The rank-and-file approved, on April 29, a deal between the United Auto Workers union and Chrysler LLC that involves major new concessions by workers that will help the automaker slash costs and hang on in its bid for survival.
As the workers, once again, did more than their part to keep the car company in business, refusal by some of the car company’s creditor’s to do their part threatened to sink the deal. Talks between the Treasury Department and some of the bankers failed April 29 without an agreement. The Obama administration decided, then, to force Chrysler LLC into bankruptcy protection.
President Obama is scheduled to announce the final deal today, saying Chrysler will need a stay in bankruptcy court to wipe away some of its debts and liabilities.
“While the administration was willing to give the holdout creditors a final opportunity to do the right thing, the agreement of all other key stakeholders ensured that no hedge fund could have a veto over Chrysler’s future success,” an administration official said this morning. “Their failure to act in either their own economic self-interest or the national interest does not diminish the accomplishments made by Chrysler, Fiat and its stakeholders nor will it impede the new opportunity Chrysler now has to emerge stronger going forward.”
At least three of Chrysler’s 46 lenders refused to accept a deal to exchange $6.9 million in debt for $2 billion in cash. The Treasury Department on Wednesday raised that offer to $2.25 billion, but backed out late in the day after rejections from some lenders.
Four major lenders holding 70 percent of the debt agreed to the deal a day earlier, however, giving Chrysler an improved chance of quickly emerging from any bankruptcy.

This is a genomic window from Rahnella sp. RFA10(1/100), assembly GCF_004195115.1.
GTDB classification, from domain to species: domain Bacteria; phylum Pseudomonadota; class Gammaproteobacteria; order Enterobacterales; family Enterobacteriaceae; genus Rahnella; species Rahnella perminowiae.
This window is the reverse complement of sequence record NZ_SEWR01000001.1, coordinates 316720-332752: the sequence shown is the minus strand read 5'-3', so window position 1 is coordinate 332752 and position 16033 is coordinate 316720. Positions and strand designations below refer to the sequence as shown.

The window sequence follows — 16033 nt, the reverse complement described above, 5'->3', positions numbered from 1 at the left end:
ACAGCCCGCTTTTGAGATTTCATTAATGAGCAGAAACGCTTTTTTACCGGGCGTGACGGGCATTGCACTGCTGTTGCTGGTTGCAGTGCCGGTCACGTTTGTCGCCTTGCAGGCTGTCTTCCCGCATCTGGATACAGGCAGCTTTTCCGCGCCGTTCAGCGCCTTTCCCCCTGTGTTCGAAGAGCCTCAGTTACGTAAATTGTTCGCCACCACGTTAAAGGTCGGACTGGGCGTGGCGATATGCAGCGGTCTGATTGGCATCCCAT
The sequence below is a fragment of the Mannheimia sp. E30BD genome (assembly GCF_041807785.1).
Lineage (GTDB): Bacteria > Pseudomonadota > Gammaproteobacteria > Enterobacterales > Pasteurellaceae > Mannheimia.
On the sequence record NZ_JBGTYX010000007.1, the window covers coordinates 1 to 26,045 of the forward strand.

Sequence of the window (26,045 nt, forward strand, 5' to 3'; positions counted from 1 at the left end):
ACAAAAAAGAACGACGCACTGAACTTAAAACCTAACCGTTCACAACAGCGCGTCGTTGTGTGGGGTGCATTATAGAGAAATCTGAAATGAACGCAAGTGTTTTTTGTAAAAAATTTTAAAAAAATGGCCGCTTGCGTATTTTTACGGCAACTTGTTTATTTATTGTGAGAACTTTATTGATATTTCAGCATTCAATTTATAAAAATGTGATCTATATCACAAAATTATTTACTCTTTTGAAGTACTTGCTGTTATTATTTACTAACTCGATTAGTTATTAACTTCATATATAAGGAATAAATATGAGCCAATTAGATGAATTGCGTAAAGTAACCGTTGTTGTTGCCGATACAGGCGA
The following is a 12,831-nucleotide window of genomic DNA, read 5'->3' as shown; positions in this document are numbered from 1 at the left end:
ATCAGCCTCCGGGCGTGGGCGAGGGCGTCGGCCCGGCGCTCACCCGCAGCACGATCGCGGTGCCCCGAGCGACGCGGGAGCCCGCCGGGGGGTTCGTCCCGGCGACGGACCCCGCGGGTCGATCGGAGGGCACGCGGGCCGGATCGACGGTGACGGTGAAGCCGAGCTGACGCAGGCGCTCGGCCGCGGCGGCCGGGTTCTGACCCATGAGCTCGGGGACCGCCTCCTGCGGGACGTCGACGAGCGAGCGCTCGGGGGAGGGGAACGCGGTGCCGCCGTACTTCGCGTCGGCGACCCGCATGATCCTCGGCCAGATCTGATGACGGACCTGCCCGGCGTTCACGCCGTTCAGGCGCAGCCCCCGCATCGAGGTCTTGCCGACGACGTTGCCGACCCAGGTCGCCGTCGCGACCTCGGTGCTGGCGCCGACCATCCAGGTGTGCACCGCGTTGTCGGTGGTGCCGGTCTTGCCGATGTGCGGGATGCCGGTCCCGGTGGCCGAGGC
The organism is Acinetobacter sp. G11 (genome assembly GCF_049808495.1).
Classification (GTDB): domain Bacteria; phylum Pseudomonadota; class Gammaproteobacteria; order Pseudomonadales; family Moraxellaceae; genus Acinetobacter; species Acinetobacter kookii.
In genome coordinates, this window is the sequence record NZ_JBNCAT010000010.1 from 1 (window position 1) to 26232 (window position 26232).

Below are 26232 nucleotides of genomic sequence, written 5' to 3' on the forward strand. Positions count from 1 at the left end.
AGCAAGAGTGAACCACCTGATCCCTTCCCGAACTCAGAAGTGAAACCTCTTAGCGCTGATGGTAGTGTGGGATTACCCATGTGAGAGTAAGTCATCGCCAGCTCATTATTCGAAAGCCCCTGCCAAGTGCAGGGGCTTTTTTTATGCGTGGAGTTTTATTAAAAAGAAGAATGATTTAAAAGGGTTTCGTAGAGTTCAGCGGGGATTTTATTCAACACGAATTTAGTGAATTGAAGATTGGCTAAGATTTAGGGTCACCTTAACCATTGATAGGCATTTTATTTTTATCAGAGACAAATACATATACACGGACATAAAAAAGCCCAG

The deal approved by auto workers had several main features:
• In exchange for concessions, the UAW is to get a 55 percent stake in Chrysler. It should be noted that this does not involve the holding of any type of voting stock. The union gets only one member of the board. Money made as a result of the 55 percent stake is earmarked for payment of retirement benefits, only.
• Italian auto maker Fiat gets a 35 percent stake in Chrysler.
• The U.S. government and Chrysler creditors will split a 10 percent remaining stake.
• Fiat will provide engine technology – 3.0 liter diesel and 1.4 liter gasoline engines that the UAW says will be the equivalent to an investment of $8 billion and create 4,000 new UAW jobs.
• Cost of living allowances for workers will be suspended.
• Workers will lose Easter Monday as a holiday.
• Workers will lose annual performance bonuses.
• Workers will lose Christmas bonuses.
All the major interested parties, including the union, the administration says, support the move into bankruptcy.
The union and Michigan’s congressional delegation had been strongly opposed to bankruptcy, which labor sees as a legal cover for tearing up workers’ contracts.
The company executives had opposed bankruptcy because they felt consumers, with so many car companies to choose from, would not purchase from a bankrupt company.
To counter that argument the Obama administration announced last month that it was creating a $1.25 billion program to guarantee the warranties of GM or Chrysler vehicles if the companies were forced into bankruptcy or for any other reason couldn’t honor the warranties.
Under bankruptcy the company’s good assets could be auctioned, most likely purchased by the government, while the bad assets would be left behind in bankruptcy court to be liquidated. The administration is planning to provide about $3.2 billion in debtor-in-possession financing, while the Canadian government will provide about $800 million, or 20 percent.
CEO Robert Nardelli is expected to be replaced as part of the overall deal.
Chrysler, in the 1930’s, was the second largest U.S. car company. By 1980 it was almost in bankruptcy – saved by a $1.5 billion government loan guarantee, which it paid off. In 1998 it was sold for $36 billion to Daimler-Benz. In 2007 the German carmaker sold it to Cerberus Capital Management for $7 billion.